A Food Guide to the Alentejo Region in Portugal

A plate of black pork in Portugal is served with grapes, rosemary, and lemon
ivanadb / Getty Images

Portugal hugs the Atlantic on the western side of the Iberian Peninsula, which it shares with the much bigger Spain. Until recently, Portugal has been an under-the-radar destination for Western European travelers. But those days are over—especially thanks to the country's amazing food scene. Keep a lookout for its famous black pork as well as port wine. Portuguese black pork, called pata negra or porco preto, is part of the diverse influences of Iberian cuisine.

Why You Should Visit Portugal

There are many reasons why you should visit Portugal. Its economy is on the up, with a rising culture of art collectives and new local businesses. It's a diverse country geographically with loads of history, interesting architecture, and exciting cities like Lisbon and Porto that are full to bursting with cafes, bars, clubs, boutiques, fine hotels, and museums.

It has enticing beaches on its Atlantic and Mediterranean coastlines, which includes the beautiful Algarve. Then there are the islands—Madeira and the Azores. And all these appealing attributes are wrapped in an alluring Mediterranean climate. Plus, a trip to Portugal will cost much less than most other places in Western Europe. 

Alentejo Region: A Foodie Favorite

The Alentejo region is south of the Tagus River in south-central Portugal, a relatively short drive from Lisbon. It's known for its fine wines, cork production, Roman ruins, cheeses, castles—and a dark-skinned pig fattened on acorns. The meat from this porto preto breed of pig is called black pork. During the fattening phase, these pigs, which have never been crossbred, roam freely over the countryside, eating the acorns of holm oaks and seeds of cork oaks that are native to the area. The acorns are the secret that makes these pigs so special, lending the meat a somewhat nutty flavor and a fat content that is a bit more healthy than that of other pork. Pigs don't convert the fat they eat, and fat from acorns is similar to olive oil in that it is monounsaturated. The muscle and fat they gain during this phase are key to succulence and taste beyond compare. There is simply nothing like this pork anywhere else.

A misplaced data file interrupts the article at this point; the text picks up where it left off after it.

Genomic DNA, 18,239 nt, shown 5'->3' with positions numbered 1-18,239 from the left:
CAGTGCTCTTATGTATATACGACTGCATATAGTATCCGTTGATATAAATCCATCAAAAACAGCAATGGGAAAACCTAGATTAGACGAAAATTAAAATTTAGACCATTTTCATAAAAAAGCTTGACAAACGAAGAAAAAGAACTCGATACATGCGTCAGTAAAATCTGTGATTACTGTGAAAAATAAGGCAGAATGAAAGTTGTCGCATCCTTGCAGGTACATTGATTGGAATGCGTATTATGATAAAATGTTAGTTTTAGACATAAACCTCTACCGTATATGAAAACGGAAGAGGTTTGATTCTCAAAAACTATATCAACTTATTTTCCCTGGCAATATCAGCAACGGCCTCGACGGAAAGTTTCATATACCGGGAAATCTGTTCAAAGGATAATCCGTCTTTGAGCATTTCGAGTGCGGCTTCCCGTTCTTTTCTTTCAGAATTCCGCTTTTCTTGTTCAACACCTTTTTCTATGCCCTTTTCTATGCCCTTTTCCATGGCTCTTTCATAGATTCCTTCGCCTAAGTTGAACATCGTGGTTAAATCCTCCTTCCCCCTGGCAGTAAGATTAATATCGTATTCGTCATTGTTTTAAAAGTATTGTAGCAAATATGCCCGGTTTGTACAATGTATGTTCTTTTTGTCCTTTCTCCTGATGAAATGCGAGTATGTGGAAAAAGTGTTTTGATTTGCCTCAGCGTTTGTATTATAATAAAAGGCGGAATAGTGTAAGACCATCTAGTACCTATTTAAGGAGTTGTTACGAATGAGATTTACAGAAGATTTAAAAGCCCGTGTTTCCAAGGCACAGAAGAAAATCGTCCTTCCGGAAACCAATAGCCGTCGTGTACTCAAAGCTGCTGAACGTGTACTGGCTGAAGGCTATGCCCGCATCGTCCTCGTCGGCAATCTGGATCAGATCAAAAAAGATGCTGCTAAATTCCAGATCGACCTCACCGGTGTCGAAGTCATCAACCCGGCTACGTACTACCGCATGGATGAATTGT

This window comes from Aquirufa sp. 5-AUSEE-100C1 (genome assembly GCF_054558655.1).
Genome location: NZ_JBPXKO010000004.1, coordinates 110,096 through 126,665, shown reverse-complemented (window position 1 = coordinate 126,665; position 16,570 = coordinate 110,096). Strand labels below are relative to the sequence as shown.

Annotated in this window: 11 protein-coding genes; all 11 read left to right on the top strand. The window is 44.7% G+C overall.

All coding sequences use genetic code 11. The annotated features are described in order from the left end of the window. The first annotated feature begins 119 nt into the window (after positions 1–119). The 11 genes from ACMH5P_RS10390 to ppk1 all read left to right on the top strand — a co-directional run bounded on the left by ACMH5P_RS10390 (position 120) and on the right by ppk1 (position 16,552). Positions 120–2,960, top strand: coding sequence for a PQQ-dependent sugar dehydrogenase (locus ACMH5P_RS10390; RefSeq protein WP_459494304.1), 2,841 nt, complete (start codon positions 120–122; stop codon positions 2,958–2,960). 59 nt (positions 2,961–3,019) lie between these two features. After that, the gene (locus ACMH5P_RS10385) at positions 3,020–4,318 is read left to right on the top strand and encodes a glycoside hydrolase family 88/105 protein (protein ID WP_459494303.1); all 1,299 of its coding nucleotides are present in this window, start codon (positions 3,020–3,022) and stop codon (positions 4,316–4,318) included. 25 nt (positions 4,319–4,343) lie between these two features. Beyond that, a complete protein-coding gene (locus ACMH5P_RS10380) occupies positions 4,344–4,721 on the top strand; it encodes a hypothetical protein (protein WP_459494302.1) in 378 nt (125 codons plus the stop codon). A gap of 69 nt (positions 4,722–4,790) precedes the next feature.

Black pork, also known as raca Alentejana, is a specialty found only in the Alentejo region. Many of the restaurants use the Spanish term pata negra, even though the correct term is porco preto, the name of the breed of pig.

Travel Tips

A trip to Portugal just wouldn't be complete without taking a drive to the Alentejo region to see some of its Roman ruins and castles. Head to the fortified town of Estremoz, whose history is interwoven with that of Portugal. This town has been in existence for thousands of years and has been home to Romans, Visigoths, and Muslims. It's known for its exquisite marble, which is a major Portuguese export. After a day of sightseeing, head out for a great dinner at Adega do Isaías restaurant in Estremoz, where dishes made of black pork are on the menu, along with a variety of Portuguese wines to try.

Was this page helpful?